Tax Code Section 104: Disparate Treatment of Settlement Proceeds
Tax Code Section 104(a)(2) provides that “damages (other than punitive damages) received … on account of personal physical injuries or physical sickness” are excludable from the recipient’s gross income for tax purposes. In 1996, Congress, through the Small Business Job Protection Act, amended this section to specifically provide that damages received under a claim of personal injury or sickness are only excludable if the injury or sickness is physical.
Physical Injury versus Emotional Distress
Following the 1996 Act, if the cause of action was grounded in a physical injury or physical sickness, all damages (other than punitive damages) that flowed from the injury would be treated as payments received on account of personal physical injuries or physical sickness and therefore not income to the recipient.
Damages resulting from a physical injury or physical sickness include: (1) damages to the physically injured party and (2) damages to another party (e.g., loss of consortium due to the physical injury of a spouse). In addition, damages related to emotional distress resulting from a physical injury are excluded from income under Section 104.
Emotional distress alone, however, is not considered a physical injury for purposes of applying Section 104(a)(2). And, according to legislative history, physical symptoms including insomnia, headaches, and other physical manifestations resulting from emotional distress are considered part of the emotional distress and also not excludable.
What does the IRS look for to determine physical injury?
The IRS looks for documented bodily harm in determining whether the Section 104 exclusion from income applies. If documented bodily harm is established, all consequential damages will be excluded from the recipient’s income, including consequential damages for emotional distress.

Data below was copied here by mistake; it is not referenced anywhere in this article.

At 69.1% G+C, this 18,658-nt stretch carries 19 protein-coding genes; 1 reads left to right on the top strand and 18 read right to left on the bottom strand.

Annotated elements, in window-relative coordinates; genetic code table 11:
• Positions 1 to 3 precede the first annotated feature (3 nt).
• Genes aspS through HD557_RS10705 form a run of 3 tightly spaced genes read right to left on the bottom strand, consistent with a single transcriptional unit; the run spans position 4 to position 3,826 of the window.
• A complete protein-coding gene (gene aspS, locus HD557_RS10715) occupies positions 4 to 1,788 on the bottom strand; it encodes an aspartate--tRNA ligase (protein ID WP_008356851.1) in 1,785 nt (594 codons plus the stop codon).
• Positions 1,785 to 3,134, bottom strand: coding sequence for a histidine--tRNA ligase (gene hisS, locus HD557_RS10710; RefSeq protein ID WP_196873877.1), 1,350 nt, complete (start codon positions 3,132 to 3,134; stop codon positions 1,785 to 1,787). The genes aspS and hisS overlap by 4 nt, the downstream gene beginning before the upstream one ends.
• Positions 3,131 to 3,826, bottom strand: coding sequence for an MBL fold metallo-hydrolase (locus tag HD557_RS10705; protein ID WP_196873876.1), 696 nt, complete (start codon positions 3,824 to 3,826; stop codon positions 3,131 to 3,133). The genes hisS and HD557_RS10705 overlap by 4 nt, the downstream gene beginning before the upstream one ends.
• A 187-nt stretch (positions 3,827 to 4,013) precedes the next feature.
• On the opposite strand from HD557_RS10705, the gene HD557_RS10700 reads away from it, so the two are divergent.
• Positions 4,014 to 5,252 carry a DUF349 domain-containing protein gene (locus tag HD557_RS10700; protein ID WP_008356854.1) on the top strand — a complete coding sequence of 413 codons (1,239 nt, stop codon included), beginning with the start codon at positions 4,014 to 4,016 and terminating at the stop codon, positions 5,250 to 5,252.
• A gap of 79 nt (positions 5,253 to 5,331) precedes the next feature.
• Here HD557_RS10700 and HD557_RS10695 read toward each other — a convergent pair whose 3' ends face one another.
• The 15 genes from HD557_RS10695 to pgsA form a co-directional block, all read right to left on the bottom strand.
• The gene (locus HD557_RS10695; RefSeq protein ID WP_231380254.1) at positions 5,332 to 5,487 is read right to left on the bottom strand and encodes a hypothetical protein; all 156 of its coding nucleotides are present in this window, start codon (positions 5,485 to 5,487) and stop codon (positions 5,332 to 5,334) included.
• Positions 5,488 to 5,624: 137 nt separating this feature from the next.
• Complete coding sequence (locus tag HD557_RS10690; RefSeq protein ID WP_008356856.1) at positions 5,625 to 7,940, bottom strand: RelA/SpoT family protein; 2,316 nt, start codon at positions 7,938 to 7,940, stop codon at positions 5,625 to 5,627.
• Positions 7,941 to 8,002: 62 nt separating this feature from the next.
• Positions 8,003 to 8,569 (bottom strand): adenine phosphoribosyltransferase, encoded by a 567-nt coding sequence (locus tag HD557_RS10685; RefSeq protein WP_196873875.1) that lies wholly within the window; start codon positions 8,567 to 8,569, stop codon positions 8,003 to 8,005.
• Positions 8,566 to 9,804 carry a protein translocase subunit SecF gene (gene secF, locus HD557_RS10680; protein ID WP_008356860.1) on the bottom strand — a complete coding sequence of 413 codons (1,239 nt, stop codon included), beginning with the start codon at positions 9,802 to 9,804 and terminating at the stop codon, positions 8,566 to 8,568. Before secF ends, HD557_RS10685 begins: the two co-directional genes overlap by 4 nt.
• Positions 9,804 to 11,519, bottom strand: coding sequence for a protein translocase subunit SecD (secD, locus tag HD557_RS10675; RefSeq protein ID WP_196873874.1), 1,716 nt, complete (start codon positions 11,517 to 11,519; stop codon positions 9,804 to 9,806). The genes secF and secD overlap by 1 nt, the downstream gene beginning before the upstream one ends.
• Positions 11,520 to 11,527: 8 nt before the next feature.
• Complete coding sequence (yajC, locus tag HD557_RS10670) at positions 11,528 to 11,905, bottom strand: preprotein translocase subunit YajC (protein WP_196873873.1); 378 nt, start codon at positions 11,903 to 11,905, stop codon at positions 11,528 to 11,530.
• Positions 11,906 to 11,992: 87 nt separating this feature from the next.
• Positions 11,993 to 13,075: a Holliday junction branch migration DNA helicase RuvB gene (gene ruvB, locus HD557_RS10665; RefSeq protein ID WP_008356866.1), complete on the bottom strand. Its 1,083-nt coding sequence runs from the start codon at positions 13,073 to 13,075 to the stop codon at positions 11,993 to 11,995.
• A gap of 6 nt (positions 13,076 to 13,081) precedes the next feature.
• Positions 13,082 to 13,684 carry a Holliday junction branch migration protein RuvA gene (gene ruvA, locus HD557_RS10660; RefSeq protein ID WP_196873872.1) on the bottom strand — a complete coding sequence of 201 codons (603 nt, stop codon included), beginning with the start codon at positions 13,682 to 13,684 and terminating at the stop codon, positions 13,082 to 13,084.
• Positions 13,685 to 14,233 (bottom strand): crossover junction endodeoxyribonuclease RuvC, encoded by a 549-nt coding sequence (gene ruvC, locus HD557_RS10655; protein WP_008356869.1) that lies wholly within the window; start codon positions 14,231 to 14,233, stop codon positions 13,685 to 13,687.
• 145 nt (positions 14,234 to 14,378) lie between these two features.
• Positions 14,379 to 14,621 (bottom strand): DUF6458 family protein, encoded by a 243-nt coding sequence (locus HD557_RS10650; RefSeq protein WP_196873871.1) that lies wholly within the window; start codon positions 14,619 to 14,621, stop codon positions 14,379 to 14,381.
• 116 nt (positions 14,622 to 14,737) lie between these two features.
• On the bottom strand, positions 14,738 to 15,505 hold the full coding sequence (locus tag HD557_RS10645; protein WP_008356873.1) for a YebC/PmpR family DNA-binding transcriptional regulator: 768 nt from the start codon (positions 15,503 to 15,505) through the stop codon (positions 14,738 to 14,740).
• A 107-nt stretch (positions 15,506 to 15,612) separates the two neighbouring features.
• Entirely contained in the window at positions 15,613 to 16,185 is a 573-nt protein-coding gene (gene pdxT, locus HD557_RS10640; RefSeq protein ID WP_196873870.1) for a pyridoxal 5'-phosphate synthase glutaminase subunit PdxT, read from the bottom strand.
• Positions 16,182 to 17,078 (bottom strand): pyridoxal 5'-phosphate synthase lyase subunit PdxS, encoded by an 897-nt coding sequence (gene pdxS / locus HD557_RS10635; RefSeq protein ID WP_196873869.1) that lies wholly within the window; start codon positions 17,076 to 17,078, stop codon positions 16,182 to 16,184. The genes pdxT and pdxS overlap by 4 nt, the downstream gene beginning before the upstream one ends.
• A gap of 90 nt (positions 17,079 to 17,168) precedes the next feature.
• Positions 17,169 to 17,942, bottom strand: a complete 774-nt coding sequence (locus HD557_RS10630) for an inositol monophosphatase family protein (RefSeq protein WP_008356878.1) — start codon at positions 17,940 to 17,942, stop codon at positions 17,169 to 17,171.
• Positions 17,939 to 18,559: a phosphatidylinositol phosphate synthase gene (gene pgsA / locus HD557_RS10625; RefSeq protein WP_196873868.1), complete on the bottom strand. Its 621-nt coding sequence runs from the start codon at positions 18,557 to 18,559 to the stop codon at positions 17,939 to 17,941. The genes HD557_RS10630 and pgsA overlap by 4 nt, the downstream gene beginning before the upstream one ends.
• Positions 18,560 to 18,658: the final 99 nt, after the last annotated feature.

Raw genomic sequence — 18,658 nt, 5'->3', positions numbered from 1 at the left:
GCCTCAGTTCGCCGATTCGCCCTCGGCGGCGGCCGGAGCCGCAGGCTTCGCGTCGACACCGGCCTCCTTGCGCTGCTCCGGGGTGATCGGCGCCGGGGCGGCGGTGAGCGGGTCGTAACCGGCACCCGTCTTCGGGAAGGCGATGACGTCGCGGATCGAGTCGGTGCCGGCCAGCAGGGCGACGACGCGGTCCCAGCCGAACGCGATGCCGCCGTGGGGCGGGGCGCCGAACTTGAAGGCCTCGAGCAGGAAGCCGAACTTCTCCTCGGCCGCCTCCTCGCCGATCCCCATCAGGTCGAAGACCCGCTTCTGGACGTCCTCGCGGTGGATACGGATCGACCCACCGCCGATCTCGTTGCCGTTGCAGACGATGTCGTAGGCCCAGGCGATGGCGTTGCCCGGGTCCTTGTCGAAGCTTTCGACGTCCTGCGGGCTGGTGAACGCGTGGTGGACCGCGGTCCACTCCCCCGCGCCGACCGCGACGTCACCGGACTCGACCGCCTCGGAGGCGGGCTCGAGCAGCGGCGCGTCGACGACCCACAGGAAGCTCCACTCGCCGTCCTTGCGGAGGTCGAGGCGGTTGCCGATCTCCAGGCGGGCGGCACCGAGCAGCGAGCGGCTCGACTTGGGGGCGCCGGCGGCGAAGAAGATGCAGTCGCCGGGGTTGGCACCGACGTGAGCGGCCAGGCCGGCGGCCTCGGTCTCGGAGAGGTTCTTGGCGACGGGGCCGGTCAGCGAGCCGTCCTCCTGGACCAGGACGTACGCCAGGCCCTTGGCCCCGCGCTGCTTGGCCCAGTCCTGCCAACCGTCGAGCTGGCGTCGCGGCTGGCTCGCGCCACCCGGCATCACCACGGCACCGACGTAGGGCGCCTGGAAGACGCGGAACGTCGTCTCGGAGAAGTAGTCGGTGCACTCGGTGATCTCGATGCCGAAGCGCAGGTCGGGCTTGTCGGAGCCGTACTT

The IRS recognizes that “personal physical injuries”, while being the standard it must look for, is not defined in Section 104 nor in its legislative history. The IRS’s own analysis of the law concludes: (i) that damages received from unwanted physical contacts without observable bodily harm were not “on account of” personal physical injuries or physical sickness, and (ii) physical injury can be determined from “observable bodily harms”, which can be minor, such as bruises, cuts, swelling, and bleeding. PLR 200041022. Otherwise stated, the IRS will look for an observable physical ailment – at a minimum, a bruise, cut, swelling or bleeding – in determining whether settlement proceeds are excluded from the recipient’s gross income.
Notable Case Law: Domeny and Parkinson
In Domeny, the Tax Court considered a taxpayer’s receipt of settlement proceeds after the taxpayer was terminated from her employer. The employer and taxpayer reached a settlement addressing taxpayer’s claim that the hostile work environment exacerbated the symptoms she suffered as a result of Multiple Sclerosis and the termination caused a second escalation of her MS symptoms. Domeny v. Commissioner, T.C. Memo 2010-9. The Tax Court determined that the settlement was for personal physical injury, citing the taxpayer’s MS symptoms.